Not even the EPA wants to get a carectomy. Considering their recent actions, it seems the agency is in bed with the auto industry, not the environment.
Senator Barbara Boxer, chair of the U.S. Senate’s Committee on the Environment and Public works, released further evidence yesterday against top EPA Administrator Stephen Johnson. Ignoring the unanimous sentiments of his staff, Johnson undermined his colleagues—and the law—to stop tailpipe emissions laws from passing in at least 16 states, including California. The laws aimed to lower greenhouse gas emissions from cars and trucks by a third.
From the NPR News Blog:
…The Johnson decision made the White House and the automobile industry happy.
Boxer says the evidence – which includes talking points prepared for a senior official in the EPA’s Office of Transportation and Air Quality for a meeting with Johnson – illustrates how opposed the senior staff was to his decision.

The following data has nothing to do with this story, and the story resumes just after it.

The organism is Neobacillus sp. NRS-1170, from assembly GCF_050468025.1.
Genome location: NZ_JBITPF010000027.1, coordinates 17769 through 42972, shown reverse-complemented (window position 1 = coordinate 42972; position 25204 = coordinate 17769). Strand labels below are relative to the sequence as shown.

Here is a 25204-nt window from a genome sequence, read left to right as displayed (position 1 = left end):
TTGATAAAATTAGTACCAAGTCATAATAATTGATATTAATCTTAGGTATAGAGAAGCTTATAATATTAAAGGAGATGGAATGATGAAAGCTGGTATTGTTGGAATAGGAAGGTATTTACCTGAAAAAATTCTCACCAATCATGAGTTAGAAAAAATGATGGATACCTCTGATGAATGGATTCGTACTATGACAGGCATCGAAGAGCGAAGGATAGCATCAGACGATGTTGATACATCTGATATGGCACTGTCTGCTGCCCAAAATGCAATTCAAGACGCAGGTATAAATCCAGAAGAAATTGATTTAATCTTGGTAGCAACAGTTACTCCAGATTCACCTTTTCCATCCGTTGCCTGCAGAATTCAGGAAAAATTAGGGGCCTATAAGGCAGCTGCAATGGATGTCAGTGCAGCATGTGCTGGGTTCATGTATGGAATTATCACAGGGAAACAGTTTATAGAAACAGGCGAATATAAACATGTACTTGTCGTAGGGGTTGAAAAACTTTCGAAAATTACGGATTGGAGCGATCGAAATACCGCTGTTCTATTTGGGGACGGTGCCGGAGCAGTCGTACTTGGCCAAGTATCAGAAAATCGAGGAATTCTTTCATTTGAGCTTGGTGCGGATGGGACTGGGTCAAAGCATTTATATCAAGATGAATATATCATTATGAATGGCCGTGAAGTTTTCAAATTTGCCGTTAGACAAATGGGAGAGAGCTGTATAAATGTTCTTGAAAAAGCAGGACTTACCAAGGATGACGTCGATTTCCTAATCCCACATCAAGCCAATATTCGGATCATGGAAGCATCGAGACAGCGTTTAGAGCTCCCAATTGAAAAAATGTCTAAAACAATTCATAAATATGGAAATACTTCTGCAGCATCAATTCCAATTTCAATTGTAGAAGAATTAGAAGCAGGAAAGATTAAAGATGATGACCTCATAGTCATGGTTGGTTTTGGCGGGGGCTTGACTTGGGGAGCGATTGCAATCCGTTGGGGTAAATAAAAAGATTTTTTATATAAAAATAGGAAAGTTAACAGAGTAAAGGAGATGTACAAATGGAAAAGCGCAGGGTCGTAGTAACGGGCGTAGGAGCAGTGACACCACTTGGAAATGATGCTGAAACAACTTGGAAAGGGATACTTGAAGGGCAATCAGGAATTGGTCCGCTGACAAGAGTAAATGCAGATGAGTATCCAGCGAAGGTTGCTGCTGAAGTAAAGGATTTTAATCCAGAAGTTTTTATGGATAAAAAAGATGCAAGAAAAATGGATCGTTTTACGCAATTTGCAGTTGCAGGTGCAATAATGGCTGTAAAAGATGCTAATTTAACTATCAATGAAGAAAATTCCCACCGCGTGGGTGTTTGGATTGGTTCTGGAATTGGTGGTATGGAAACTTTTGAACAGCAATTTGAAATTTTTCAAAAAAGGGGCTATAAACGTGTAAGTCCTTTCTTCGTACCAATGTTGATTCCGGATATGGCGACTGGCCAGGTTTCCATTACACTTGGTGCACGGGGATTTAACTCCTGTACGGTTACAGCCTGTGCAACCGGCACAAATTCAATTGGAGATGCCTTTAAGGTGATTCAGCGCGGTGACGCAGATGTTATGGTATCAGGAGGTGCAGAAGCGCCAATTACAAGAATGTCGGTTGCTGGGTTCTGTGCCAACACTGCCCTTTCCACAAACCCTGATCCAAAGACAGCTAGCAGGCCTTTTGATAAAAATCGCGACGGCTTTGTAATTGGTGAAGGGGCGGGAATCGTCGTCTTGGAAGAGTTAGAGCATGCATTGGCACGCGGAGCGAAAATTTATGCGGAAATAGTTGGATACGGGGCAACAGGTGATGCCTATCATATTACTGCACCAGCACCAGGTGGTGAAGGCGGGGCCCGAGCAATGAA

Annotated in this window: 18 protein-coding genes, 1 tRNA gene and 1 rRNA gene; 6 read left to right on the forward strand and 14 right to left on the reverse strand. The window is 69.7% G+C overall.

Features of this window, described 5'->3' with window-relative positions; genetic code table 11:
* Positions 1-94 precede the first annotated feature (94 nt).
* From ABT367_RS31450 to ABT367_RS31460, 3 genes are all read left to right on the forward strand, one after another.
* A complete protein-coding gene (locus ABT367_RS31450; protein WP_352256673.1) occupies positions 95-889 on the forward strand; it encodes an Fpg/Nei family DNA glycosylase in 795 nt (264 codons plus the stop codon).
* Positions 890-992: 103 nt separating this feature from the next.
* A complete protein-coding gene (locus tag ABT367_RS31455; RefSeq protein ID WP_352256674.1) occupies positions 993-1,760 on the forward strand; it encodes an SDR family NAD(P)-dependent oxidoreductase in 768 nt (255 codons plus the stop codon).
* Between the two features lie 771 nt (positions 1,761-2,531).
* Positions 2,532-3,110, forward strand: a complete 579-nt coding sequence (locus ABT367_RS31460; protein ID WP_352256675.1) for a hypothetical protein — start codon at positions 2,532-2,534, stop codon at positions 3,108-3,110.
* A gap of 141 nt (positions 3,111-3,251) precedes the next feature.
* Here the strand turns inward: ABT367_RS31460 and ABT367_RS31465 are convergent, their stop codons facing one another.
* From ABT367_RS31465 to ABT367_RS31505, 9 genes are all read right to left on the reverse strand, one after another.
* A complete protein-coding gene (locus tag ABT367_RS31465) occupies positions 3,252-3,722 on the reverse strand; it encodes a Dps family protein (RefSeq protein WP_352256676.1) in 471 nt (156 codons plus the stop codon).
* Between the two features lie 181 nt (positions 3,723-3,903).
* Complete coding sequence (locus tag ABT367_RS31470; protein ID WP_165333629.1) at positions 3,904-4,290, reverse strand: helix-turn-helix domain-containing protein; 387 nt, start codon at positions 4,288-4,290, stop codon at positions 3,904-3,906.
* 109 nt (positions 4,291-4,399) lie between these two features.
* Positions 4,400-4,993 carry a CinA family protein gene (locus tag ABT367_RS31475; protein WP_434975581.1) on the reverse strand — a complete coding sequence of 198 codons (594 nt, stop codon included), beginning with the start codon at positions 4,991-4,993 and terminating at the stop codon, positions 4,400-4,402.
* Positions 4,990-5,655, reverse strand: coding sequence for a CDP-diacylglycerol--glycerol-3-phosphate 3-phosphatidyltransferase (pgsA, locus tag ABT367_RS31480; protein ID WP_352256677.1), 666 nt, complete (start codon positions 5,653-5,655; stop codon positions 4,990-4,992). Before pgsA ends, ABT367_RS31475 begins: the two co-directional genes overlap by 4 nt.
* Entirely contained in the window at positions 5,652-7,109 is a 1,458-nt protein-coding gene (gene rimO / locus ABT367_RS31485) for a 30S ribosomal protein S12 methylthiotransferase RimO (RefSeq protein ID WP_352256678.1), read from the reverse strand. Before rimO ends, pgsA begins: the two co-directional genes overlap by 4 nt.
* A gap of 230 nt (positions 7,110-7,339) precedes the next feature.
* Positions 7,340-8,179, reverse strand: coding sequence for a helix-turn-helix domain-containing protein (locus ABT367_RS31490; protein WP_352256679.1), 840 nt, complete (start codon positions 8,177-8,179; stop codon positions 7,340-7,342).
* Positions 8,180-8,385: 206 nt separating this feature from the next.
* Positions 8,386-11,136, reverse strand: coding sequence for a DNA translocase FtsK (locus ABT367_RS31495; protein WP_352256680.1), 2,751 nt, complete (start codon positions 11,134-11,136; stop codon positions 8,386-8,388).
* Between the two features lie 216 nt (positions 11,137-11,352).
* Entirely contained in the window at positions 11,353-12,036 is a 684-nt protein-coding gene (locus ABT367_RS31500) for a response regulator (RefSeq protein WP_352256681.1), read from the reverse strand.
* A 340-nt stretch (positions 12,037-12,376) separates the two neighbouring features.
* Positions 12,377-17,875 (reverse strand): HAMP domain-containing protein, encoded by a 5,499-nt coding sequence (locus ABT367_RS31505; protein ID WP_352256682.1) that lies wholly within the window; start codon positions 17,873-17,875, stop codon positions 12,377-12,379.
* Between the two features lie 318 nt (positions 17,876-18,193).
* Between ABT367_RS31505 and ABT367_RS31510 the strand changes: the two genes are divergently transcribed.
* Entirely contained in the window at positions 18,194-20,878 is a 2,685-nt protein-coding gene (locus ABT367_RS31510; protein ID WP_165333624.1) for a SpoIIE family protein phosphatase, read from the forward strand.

Beyond a doubt, Johnson’s credibility is now in the toilet. His agency, meanwhile, is in turmoil.
Boxer told a press conference:
These documents paint a picture of an Environmental Protection Agency in crisis. They show the dedicated professional staff of the EPA working hard to do what they are paid to do by the American people – protect our health and our environment. At the same time, we see more and more evidence of Administrator Johnson ignoring the science and the facts, and discarding the advice of his professional staff.
While Boxer is investigating Johnson’s shady dealings, G.W. Bush is supporting his administrator’s actions.
Bush told the Associated Press:
The question is how to have an effective strategy. Is it more effective to let each state make a decision as to how to proceed in curbing greenhouse gases or is it more effective to have a national strategy?
The air we breathe knows no bounds. Emissions laws should be federal domain, but where’s the harm if individual states want to ensure they have clean air, too? The U.S. needs a unified policy on cars and carbon, akin to that in the U.K. But, if bureaucrats have anything to do with it, we’ll never see it in the can.